Dr. George C. Nichopoulos, Elvis Presley’s personal physician at the time of the King’s death in 1977, has died in Memphis. He was 88.
Memorial Park Funeral Home in Memphis announced his death in a post on its website, The New York Times
Nichopoulos, nicknamed “Dr. Nick,” was Presley’s personal physician through the 1970s and treated him for a variety of complaints, most related to insomnia and rheumatic pain.
After Presley was found dead, at the age of 42, in a bathroom in his Graceland home on Aug. 16, 1977, law enforcement officials turned their attention to Nichopoulos for prescribing large amounts of medications to the singer.
The county medical examiner determined Presley died as a result of an irregular heartbeat, but a toxicology report suggested drug use had played a role. It showed “significant” levels of codeine, the sedative Ethinamate, Quaaludes, an undetermined barbiturate, morphine, Demerol, Placidyl, Valium, and Chlorpheniramine, an antihistamine.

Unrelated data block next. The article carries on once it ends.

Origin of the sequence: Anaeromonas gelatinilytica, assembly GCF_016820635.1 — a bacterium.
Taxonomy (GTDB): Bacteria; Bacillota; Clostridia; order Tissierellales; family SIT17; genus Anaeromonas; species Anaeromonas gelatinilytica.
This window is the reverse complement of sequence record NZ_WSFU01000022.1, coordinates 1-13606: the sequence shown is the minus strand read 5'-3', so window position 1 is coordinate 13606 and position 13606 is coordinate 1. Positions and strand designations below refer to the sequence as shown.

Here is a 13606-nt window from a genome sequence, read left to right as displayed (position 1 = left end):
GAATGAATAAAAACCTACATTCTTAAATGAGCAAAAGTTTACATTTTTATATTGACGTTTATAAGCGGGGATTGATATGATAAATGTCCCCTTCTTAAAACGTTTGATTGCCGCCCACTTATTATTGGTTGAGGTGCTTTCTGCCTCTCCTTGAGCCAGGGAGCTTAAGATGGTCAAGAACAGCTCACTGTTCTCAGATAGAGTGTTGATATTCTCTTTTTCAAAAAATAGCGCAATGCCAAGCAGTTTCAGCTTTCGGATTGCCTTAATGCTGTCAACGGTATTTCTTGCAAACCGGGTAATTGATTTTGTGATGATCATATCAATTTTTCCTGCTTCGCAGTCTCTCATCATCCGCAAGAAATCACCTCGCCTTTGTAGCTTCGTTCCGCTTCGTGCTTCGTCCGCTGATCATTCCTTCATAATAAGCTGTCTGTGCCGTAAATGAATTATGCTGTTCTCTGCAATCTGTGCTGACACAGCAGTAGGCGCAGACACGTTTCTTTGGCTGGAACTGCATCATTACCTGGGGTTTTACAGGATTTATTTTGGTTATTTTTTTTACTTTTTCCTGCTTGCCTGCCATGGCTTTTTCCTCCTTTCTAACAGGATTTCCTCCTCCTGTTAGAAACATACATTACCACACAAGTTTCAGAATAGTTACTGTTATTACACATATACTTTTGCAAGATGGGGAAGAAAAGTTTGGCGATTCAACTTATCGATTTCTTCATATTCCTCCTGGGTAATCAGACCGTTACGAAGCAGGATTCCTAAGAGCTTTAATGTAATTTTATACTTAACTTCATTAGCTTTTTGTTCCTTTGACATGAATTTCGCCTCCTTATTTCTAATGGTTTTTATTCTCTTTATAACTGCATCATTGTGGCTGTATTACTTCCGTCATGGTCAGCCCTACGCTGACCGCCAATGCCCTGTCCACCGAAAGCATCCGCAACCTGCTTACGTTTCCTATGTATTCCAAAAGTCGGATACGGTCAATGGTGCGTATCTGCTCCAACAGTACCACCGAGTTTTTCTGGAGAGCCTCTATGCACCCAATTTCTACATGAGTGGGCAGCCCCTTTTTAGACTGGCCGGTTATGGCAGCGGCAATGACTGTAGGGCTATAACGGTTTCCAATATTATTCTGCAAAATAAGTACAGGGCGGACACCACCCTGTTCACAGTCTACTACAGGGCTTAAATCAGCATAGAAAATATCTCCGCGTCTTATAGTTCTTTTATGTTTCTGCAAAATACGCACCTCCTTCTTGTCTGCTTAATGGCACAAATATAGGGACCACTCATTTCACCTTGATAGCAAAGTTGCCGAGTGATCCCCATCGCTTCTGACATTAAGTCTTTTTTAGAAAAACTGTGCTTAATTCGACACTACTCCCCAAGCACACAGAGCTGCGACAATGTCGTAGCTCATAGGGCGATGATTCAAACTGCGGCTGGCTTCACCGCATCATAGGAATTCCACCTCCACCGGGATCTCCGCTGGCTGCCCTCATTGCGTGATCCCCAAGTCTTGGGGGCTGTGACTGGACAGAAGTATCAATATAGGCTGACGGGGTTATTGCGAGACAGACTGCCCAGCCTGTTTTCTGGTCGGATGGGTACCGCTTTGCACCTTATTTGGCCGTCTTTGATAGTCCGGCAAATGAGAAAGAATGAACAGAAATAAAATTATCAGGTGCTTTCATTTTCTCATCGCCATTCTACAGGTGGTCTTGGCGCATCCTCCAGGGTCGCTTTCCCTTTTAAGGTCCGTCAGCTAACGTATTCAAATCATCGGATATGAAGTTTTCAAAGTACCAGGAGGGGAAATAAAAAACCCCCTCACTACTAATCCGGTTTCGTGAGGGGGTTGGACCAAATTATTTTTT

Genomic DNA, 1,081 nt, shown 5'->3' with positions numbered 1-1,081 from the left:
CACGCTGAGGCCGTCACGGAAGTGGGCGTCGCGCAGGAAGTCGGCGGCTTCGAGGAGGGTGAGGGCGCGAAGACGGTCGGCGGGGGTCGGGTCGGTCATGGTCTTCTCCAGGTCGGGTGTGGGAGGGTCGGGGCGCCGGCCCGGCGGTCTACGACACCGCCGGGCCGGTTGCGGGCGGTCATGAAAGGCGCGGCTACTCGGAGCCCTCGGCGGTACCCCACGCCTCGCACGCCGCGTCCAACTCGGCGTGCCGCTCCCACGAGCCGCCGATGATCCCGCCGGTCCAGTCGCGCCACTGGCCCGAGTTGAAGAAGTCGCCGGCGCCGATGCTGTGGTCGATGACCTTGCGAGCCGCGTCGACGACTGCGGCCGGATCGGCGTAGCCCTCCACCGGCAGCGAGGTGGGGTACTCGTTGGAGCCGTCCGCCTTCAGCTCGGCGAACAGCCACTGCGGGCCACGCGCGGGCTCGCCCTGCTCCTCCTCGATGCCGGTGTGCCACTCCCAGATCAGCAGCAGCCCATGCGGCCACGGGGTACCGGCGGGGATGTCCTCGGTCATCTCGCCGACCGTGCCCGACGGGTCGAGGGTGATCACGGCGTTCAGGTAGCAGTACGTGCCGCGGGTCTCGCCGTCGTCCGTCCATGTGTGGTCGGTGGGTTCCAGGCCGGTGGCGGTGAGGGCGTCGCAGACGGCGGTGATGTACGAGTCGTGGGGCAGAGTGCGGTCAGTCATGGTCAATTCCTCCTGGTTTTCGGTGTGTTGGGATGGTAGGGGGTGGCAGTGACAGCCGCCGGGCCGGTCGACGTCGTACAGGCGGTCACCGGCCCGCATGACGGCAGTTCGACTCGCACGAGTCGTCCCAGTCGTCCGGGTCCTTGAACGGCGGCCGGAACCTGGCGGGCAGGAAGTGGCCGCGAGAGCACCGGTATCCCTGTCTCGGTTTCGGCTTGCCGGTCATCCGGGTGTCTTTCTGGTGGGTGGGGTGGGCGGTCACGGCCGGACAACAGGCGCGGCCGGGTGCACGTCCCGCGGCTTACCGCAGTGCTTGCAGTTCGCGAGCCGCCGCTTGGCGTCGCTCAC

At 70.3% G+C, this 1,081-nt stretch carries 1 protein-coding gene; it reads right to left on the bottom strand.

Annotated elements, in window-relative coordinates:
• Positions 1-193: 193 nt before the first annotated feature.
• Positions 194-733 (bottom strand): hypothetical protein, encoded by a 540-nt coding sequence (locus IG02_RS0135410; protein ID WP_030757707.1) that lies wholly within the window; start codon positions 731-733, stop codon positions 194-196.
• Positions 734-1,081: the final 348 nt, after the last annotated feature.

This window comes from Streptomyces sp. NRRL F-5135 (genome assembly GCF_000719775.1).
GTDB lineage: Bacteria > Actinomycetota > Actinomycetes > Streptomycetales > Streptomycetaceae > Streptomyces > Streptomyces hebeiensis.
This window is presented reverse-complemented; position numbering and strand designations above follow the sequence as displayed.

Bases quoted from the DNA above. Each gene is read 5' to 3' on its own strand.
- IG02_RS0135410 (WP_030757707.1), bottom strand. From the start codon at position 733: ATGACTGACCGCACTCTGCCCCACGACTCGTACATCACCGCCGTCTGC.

In 1980, Nichopoulos was indicted on 14 counts of overprescribing stimulants, depressants, and painkillers for Presley, the singer Jerry Lee Lewis, and several other patients. Two counts dealing with Presley accused him of “unlawfully, willfully and feloniously” prescribing, in the months leading to Presley’s death, a variety of narcotics, painkillers, depressants and appetite suppressants.
Although Nichopoulos was acquitted of all charges, the Tennessee Board of Medical Examiners permanently suspended his medical license in 1995, stating that he had been overprescribing to numerous patients for years.
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